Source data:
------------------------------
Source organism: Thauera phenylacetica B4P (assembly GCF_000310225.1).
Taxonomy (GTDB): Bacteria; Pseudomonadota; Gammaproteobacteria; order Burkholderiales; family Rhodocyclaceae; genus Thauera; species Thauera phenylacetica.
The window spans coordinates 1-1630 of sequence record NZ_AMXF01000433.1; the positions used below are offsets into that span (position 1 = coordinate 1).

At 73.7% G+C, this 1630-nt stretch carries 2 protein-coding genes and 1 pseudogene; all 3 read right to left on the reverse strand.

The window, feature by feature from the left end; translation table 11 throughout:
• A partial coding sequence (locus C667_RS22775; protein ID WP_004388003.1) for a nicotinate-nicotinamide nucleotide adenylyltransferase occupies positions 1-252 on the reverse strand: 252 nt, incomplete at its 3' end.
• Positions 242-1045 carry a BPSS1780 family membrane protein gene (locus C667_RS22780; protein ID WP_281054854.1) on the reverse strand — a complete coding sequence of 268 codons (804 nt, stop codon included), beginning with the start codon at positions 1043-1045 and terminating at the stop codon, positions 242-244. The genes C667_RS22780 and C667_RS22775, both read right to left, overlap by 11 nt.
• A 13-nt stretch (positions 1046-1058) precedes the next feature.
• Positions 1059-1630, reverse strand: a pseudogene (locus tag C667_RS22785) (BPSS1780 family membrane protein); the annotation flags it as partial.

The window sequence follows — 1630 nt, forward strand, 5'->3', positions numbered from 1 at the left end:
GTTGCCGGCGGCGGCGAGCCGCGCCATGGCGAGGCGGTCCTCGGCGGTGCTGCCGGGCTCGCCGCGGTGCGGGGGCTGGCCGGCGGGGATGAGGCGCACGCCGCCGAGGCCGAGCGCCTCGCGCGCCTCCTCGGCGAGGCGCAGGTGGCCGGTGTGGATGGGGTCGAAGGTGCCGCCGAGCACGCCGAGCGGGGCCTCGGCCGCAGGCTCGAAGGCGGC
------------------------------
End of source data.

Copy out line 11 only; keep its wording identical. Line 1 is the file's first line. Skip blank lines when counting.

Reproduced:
GTTGCCGGCGGCGGCGAGCCGCGCCATGGCGAGGCGGTCCTCGGCGGTGCTGCCGGGCTCGCCGCGGTGCGGGGGCTGGCCGGCGGGGATGAGGCGCACGCCGCCGAGGCCGAGCGCCTCGCGCGCCTCCTCGGCGAGGCGCAGGTGGCCGGTGTGGATGGGGTCGAAGGTGCCGCCGAGCACGCCGAGCGGGGCCTCGGCCGCAGGCTCGAAGGCGGC